It should also be added that what we now call "memes" are scarcely a digital age phenomenon, let alone invention. A printed and published anthology of wisdom sayings from the ages will be replete with one-liners, often from (or at least attributed to) the ancients. Aristotle, anyone? Or Confucius. Or relatively more recent, say Mark Twain or Voltaire. I’m one of those who maintain a modest database of quotations which appear in my email signatures. These can be as long as the user likes. But instinct says (mine at least) that just a memorable line will be more useful than an erudite paragraph.

How do you argue with a soundbyte?
One objection to memes, touched on above, is their tendency (often) to so simplify that nothing of lasting worth is left. Be assured friends, I get it; I really do. What may further frustrate or worse is that if it’s too small or too thin there’s nothing to hold while you debunk, correct or explode. The thing is too small, the subject too big. Or it’s like catching a greased pig at the country fair. (Ok, I get that the proportion of humanity who’d get that one is approaching extinction. Still …) How do you argue with a soundbyte? And yes, some memes are little more than that. 

Continuing in the vein of asking much and answering little, might I suggest one thought to grab onto? It seems to me that there are essentially just two ways to respond to memes, especially what I at least would rate as good ones:

  • treat it as the whole subject? (Meaning critique it on how well or poorly it covers the essential elements and nuances of a grand theme); or 

  • take it as one pithy angle, or a reflection on one part or aspect of a larger, richer whole?

My short grab (meme?!) on those:

  • On the first: Well good luck with that. Some small chance of correcting the wayward, enlightening the ignorant, or guarding the truth. A far greater chance of war, bloody or otherwise, ending with a stalemate at best, one less friend at worst.
  • On the second: A small risk of furthering error or falsehood.  A good opportunity to benefit from one studied insight. One that mines the depths of wisdom, one strand at a time. Among the reasons I call that a positive is that such was likely the intent of the original author and/or the meme creator. It's unlikely they thought they'd captured the entire landscape in a single frame. It's likely they felt they'd illuminated a few pixels for our appreciation.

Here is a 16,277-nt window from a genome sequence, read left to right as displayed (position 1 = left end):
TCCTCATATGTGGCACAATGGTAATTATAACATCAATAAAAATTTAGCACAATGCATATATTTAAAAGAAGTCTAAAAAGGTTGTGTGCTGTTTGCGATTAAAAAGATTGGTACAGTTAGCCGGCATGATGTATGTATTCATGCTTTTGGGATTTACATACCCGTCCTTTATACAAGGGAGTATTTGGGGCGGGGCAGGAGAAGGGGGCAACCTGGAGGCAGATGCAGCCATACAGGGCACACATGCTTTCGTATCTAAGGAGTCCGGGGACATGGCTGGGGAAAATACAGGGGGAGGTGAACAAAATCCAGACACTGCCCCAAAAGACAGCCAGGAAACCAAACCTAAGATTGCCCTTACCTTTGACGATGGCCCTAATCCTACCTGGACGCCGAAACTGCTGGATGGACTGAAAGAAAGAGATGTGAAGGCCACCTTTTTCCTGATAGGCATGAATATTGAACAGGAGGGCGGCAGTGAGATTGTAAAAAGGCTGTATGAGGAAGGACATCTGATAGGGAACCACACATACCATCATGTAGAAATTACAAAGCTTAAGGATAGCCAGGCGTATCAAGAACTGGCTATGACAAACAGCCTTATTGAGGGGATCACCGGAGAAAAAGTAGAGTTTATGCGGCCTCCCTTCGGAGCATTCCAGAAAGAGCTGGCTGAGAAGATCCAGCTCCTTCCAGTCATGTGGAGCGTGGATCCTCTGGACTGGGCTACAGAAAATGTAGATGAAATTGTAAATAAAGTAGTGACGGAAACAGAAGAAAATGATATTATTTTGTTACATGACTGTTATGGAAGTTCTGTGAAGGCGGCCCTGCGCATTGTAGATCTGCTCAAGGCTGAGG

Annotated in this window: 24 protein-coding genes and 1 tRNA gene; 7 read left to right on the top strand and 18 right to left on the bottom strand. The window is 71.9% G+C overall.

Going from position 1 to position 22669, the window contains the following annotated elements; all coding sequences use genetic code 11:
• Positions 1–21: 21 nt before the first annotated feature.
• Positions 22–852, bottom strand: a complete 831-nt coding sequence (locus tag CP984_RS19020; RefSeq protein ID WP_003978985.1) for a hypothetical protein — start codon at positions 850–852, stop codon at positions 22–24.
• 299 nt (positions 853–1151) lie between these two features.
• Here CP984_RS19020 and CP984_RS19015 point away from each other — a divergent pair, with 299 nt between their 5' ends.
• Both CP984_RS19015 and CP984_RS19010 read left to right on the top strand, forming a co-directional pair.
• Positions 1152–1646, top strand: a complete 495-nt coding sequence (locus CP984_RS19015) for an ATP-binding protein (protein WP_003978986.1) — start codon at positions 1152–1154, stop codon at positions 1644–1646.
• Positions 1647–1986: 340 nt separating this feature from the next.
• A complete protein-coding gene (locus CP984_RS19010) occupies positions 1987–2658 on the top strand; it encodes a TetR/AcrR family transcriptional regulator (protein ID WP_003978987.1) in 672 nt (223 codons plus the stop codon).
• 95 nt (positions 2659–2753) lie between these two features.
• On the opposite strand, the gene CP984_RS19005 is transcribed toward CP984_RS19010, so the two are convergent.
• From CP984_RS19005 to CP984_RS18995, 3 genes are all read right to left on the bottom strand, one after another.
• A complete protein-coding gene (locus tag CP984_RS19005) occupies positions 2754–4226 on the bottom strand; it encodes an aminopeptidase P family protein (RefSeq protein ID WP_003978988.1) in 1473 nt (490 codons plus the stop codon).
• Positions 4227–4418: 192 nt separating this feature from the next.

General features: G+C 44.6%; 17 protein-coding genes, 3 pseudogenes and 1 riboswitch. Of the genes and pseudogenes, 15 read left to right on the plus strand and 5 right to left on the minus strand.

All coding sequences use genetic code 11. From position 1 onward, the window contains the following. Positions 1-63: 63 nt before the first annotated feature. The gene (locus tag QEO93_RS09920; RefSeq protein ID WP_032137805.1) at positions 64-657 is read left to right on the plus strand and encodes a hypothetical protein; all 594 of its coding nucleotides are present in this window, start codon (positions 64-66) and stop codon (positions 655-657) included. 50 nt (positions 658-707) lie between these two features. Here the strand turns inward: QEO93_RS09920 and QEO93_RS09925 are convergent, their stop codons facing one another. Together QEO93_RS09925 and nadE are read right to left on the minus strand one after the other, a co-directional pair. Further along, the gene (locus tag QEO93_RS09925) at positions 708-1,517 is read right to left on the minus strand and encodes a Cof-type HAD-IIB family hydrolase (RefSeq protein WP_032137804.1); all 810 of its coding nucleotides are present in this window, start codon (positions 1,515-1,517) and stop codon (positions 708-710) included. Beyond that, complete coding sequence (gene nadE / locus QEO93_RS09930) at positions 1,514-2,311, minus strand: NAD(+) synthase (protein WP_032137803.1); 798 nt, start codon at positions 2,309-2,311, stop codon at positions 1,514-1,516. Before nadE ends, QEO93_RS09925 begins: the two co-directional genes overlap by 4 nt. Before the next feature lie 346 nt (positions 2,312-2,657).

Why do people post memes? 
Why do I? You?

    • for me at least it's because I think it says one thing well, one that bears reflection

    • It's rarely if ever because I think it profoundly captures the length and breadth of a subject. There may possibly exist such condensations of wisdom. But I can't recall even one just now. And if I could ... well there would begin the next social media war.

Addendum #1     25/1/24

When responding to memes or short quotes it's wise to "parse" them first. What I mean by that, on a practical level, is ask myself "What is the main point?" Basic high school literature study, really. My premise here: A short quote is unlikely to want to make four points; more likely just one. Thus my best chance of doing justice to the original author (and quite likely also the poster who shared it) is to look for the central point, and confine my response to that.

There might be several words or phrases that one might react to. But which of them, if any, is the author's main point, or at least germane to it? I’m thinking of one particular recent meme post* of mine, and the ensuing discussion. As the poster (not the author) of the meme, the main point on my reading (and thus my basis for posting) was (quoting the meme) "Prophets have never been called to conserve social orders that have stratified inequities ..."

Along the way the author uses phrases like "there has never been a conservative prophet". That might be disputable as a main point, on political and/or theological grounds. But it isn't a main idea or point, and is incidental to the main point, which could stand without it.

I'm not proposing that there isn't a place for comment on what I'll call secondary ideas. Not at all. But having in mind the many inherent social weaknesses of this communication medium, and our (surely?) shared wish for respectful and constructive dialogue, it isn't helpful to pursue a secondary idea as if it were the main one. A simple prefacing acknowledgement to that effect is a good idea.